TROY’s School of Nursing receives renewed funding for Nurse Faculty Loan Program

The Nurse Faculty Loan Program seeks to increase the number of qualified nursing faculty.

The Nurse Faculty Loan Program seeks to increase the number of qualified nursing faculty.

A Troy University School of Nursing program aimed at increasing the number of qualified nursing faculty in Alabama has for the third straight year received funding from the Health Resources and Services Administration of the U.S. Department of Health and Human Services.

The Nurse Faculty Loan Program provides funding to accredited schools of nursing to offer loans to students enrolled in advanced education nursing degree programs who are committed to become nurse faculty. In exchange for full-time, post-graduation employment as nurse faculty, the program authorizes the cancelation of up to 85 percent of any such loan.

The program will receive $116,836 in federal funding, while the University will provide $12,982 in matching funds.

According to the American Association of Colleges of Nursing, U.S. nursing schools turned away more than 80,000 qualified applications from baccalaureate and graduate nursing programs in 2019 due to an insufficient number of faculty, clinical sites, classroom space, clinical preceptors and budget constraints. Most nursing schools responding to the survey pointed to faculty shortages as a top reason for not accepting all qualified applicants into their programs.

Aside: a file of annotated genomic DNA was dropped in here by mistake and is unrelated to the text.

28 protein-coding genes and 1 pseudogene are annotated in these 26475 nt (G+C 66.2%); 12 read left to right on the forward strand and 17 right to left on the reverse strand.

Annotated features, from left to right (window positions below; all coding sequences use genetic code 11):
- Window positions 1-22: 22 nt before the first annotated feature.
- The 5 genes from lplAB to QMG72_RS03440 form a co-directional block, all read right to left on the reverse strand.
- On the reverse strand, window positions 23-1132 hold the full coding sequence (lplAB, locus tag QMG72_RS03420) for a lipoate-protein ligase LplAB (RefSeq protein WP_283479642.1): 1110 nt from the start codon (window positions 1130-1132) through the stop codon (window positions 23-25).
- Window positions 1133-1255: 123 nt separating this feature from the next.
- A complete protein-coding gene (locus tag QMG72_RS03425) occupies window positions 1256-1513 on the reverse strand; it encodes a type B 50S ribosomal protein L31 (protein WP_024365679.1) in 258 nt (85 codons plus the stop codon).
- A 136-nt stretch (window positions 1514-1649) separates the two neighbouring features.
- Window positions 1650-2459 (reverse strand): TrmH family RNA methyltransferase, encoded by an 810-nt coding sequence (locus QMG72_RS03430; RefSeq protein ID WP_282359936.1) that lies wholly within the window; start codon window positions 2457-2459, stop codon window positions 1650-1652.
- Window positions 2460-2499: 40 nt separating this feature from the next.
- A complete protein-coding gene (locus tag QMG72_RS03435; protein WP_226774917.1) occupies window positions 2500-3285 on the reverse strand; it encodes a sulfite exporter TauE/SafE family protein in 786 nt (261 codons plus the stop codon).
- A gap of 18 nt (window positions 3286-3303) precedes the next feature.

Since its inception in 2009, TROY’s Doctor of Nursing Practice program has experienced success in placing graduates in nursing faculty positions throughout the Southeast. In order to support the preparation and training of doctoral nursing students to serve as faculty, TROY’s School of Nursing also developed courses focused on development of the nursing education role, including the fall 2020 implementation of a nursing education post-master’s certificate program.

“TROY’s School of Nursing has a history of pIacing DNP graduates in full-time faculty positions and this grant will provide further incentive for DNP graduates to pursue teaching roles,” said Dr. Wade Forehand, Director of the School of Nursing. “I am grateful to Dr. Carrie Lee Gardner, the principal investigator for this grant, who was instrumental in putting the grant together, and we look forward to the leadership that Dr. Lenetra Jefferson will bring the program.”

Those interested in applying should contact Dr. Gardner at or Dr. Jefferson at Additional information is also available on the School of Nursing’s website.